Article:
25,000 v Facebook: Austrian court to hear suit alleging privacy violation

The lawsuit was first filed in August and is being spearheaded by Max Schrems, a young Austrian law graduate who has been waging a David-against-Goliath battle against Facebook for several years. — Reuters pic
The lawsuit was first filed in August and is being spearheaded by Max Schrems, a young Austrian law graduate who has been waging a David-against-Goliath battle against Facebook for several years. — Reuters pic

VIENNA, Jan 26 — An Austrian court today agreed to consider a class action lawsuit by 25,000 people against Facebook for alleged violations of their privacy.

"The hearing on April 9 will consider the admissibility of the lawsuit," Beatrix Engelmann, a spokeswoman for the Vienna regional court for civil matters, told AFP.

The lawsuit was first filed in August and is being spearheaded by Max Schrems, a young Austrian law graduate who has been waging a David-against-Goliath battle against Facebook for several years.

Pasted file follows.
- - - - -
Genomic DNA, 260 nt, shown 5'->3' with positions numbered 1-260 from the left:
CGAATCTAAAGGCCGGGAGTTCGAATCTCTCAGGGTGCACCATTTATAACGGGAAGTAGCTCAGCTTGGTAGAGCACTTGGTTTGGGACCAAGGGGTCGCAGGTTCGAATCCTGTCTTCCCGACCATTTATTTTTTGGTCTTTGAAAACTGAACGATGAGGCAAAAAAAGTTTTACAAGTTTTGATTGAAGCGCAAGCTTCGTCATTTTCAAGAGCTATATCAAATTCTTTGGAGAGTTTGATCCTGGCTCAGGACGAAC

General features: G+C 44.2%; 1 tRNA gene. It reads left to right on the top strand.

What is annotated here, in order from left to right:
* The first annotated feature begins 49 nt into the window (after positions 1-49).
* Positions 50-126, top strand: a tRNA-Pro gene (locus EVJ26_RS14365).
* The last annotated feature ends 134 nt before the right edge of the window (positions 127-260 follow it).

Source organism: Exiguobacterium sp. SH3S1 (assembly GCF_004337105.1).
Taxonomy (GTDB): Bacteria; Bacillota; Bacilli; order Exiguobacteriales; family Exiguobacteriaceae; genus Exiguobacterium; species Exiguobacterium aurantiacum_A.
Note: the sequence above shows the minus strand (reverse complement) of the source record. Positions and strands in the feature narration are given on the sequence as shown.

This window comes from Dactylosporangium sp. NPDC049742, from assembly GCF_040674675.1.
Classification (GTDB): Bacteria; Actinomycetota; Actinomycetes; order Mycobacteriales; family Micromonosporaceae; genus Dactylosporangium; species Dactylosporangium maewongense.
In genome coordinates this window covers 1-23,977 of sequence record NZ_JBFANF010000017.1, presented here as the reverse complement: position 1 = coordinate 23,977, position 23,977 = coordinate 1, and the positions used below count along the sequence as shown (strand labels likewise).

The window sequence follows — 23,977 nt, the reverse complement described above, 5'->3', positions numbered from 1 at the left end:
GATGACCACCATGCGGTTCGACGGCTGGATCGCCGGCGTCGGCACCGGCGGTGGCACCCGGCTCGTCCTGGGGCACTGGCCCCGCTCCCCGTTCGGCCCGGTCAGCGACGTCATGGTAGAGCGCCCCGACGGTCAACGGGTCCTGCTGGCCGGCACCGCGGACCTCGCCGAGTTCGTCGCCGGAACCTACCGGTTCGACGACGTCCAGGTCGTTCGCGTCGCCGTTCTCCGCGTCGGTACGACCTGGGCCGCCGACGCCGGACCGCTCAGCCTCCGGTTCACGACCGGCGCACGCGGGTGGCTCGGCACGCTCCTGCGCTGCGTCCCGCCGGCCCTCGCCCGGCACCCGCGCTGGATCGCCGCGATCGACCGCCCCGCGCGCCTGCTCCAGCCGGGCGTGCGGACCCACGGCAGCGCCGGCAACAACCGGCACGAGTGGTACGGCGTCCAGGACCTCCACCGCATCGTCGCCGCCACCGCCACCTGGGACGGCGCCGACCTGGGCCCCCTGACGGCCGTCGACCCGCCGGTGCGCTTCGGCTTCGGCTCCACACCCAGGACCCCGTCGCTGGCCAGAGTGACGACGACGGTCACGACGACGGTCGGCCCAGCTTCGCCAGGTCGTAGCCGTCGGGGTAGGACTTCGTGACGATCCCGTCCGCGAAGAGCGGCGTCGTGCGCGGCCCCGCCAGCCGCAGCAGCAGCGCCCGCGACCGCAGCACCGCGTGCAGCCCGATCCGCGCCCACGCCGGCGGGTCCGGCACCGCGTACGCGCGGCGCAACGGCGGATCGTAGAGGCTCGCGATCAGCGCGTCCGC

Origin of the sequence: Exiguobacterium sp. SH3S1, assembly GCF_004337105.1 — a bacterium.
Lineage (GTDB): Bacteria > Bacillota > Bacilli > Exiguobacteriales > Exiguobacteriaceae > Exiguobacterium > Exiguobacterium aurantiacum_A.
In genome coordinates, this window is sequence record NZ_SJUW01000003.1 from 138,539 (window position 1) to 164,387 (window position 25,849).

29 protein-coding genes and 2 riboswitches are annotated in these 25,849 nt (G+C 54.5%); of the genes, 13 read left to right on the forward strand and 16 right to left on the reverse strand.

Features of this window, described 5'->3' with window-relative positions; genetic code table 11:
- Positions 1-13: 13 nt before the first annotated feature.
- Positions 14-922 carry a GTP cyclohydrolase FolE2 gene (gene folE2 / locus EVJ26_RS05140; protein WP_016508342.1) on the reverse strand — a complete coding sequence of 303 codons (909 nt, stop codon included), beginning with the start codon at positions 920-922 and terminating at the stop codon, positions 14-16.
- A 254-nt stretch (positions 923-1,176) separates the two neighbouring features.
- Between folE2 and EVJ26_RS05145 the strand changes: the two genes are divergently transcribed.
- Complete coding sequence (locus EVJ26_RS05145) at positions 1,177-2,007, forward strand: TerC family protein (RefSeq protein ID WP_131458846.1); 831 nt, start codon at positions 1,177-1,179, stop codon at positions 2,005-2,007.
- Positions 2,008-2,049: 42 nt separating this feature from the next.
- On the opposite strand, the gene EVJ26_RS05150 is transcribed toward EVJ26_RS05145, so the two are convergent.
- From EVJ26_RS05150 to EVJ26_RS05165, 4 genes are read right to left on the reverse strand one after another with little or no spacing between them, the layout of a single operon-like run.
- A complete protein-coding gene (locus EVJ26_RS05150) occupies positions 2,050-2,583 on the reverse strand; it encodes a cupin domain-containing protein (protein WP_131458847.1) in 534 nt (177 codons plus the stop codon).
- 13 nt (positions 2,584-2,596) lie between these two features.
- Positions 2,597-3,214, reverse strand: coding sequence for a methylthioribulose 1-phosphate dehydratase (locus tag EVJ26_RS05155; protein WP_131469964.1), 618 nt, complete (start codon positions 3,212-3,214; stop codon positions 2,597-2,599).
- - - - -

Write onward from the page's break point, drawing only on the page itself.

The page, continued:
Each of the 25,000 plaintiffs — mostly from Europe but also from Asia, Latin America and Australia — is claiming a symbolic €500 (RM2,031) from the US-based online social network giant.

The suit claims a "large number" of violations of users' rights including the "illegal" use of their data and Facebook's participation in the US National Security Agency's snooping programme PRISM.

A further 50,000 Facebook users have registered to join the class action at a later stage.

According to Schrems' advocacy group Europe-v-Facebook, Facebook has refuted the claims, but without explaining why, while seeking to delay the case and question its admissibility.

"Facebook claims that it cannot be sued anywhere effectively," the group said.

"We have reviewed all objections from Facebook in great detail and came to the conclusion that they lack any substance. It seems that they are trying to delay the procedure with arguments that at times are bizarre," the group's lawyer Wolfram Proksch said.

Facebook was not immediately available for comment. — AFP

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